Induction and Suppression of Apoptosis in the Bioreactor Environment

The features of the bioreactor environment that may result in cell death were outlined in the introduction. In the present section, studies that have considered these factors in terms of their ability to induce apoptosis are described and the implications of suppression of apoptosis are discussed.

Death during Batch Cultivation. The nutrient limitations encountered by cells in the bioreactor may be classed into two groups: cycling or terminal limitation. The former may be encountered at all stages of large-scale or intensive culture systems. For example, in large-scale stirred tank reactors, the cells may be exposed to fluctuating nutrient levels because of inhomogeneity due to poor mixing. In intensive culture systems, the high cell densities reached will result in low local-nutrient concentrations. As a result, the level of cell death in such systems is relatively high. Terminal nutrient limitations will occur at the end ofbatch cultivation and, as a result, will become more extreme with time, invariably leading to cell death. In the case of hybridoma batch cultures, the first nutrient to become limiting is glutamine, and its exhaustion coincides with the onset of the death phase of the culture. As stated above, cell death under these conditions is almost exclusively by apoptosis. Two studies have reported on the effect of bcl-2 overexpression on cell survival during the death phase of hybridoma cultures. Itoh et al. (78) found that bcl-2 overexpression significantly extended the duration of the culture by reducing the rate of cell death. Moreover, they reported a fourfold increase in the Mab (monoclonal antibody) titre in the culture medium. Simpson et al. (8) have also reported an extension in culture duration, although there was only a 40% improvement in Mab titre. Necrosis became the predominant mechanism of cell death in the bcl-2-transfected cell line, indicating near-complete suppression of apoptosis under batch culture conditions.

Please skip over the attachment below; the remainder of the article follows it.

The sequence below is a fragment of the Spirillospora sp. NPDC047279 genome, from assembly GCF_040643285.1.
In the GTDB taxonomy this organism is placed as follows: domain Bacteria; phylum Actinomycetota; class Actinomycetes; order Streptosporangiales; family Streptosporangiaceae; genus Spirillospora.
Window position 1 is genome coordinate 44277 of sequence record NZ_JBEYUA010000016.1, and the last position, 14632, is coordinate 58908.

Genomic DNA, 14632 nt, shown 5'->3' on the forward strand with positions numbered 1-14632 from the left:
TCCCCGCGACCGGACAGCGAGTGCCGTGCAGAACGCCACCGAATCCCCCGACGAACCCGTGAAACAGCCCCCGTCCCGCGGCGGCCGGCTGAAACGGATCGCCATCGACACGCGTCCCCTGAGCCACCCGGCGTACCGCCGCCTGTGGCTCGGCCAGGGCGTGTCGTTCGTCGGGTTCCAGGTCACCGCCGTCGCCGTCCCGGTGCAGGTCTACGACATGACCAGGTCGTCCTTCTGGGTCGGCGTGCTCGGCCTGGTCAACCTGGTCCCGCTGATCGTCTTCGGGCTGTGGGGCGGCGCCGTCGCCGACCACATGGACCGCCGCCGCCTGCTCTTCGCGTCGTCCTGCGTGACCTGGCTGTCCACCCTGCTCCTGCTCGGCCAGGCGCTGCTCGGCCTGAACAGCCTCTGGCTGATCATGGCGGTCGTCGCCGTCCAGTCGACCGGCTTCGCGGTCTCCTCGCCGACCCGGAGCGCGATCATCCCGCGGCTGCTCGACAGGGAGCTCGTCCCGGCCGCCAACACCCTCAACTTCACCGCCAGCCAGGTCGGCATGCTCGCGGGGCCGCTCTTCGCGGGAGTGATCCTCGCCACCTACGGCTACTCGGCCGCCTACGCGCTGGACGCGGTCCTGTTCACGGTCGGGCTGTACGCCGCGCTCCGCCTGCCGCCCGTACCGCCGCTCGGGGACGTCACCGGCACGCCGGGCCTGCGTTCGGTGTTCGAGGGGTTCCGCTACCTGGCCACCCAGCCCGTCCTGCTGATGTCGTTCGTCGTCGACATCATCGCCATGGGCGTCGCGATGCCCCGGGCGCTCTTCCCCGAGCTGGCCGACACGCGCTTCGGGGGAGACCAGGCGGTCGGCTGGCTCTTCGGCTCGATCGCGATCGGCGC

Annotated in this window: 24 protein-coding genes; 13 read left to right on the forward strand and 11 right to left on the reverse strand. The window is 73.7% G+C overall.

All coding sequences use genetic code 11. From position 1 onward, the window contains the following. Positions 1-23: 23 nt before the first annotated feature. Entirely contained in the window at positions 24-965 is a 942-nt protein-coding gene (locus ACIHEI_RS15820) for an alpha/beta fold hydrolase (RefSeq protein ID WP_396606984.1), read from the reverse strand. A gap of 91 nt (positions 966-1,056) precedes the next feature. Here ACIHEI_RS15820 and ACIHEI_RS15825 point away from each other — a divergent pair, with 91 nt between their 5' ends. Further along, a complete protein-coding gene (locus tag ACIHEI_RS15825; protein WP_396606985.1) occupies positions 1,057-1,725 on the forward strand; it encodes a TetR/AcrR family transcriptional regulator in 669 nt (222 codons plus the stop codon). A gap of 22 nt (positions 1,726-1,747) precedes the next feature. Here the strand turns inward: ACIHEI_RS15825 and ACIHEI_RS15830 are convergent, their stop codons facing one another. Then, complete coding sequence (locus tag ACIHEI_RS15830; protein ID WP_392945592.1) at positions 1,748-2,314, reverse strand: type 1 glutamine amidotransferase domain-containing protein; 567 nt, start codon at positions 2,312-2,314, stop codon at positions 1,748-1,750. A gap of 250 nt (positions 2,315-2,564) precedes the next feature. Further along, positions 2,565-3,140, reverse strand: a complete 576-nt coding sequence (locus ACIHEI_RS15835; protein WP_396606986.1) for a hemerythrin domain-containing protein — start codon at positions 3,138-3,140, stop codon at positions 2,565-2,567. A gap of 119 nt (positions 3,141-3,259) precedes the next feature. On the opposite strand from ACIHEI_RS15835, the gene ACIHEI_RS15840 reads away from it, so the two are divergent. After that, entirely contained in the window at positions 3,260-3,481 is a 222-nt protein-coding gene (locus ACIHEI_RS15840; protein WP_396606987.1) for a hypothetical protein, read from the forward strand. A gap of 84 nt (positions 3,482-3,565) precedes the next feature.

More recently, Suzuki et al. (79) have reported that trans-fection of COS-1 cells with bcl-2 and then with the vector pcDNA-k carrying the immunoglobulin k gene for transient expression of k protein have resulted in higher expression of the protein when compared to the control transfectant (i.e., bcl-2 negative). In the same study, the mouse plasmacytoma p3-X63-Ag.8.653, which is used as a fusion partner in the generation of hybridomas, and the hybridoma cell line 2E3 were transfected with the human bcl-2 gene. In both cases an extension of batch culture duration was reported. The bcl-2-transfected 2E3 cells survived 2 to 4 days longer in culture, producing a 1.5- to 4-fold larger amount of antibody in comparison with the control vector transfectants. A further enhancement in survival and antibody production in hybridoma 2E3 cultures was observed when cells were cotransfected with bcl-2 and bag-1.

In contrast with these promising studies, Murray et al. (83) found that bcl-2 transfection of the murine plasma-cytoma NS0 failed to provide any protection from apopto-sis. Although there was no endogenous Bcl-2 expression, they did report expression of Bcl-xL, a functional homologue of bcl-2. Thus, they suggested that Bcl-2 may be functionally redundant in this cell line.

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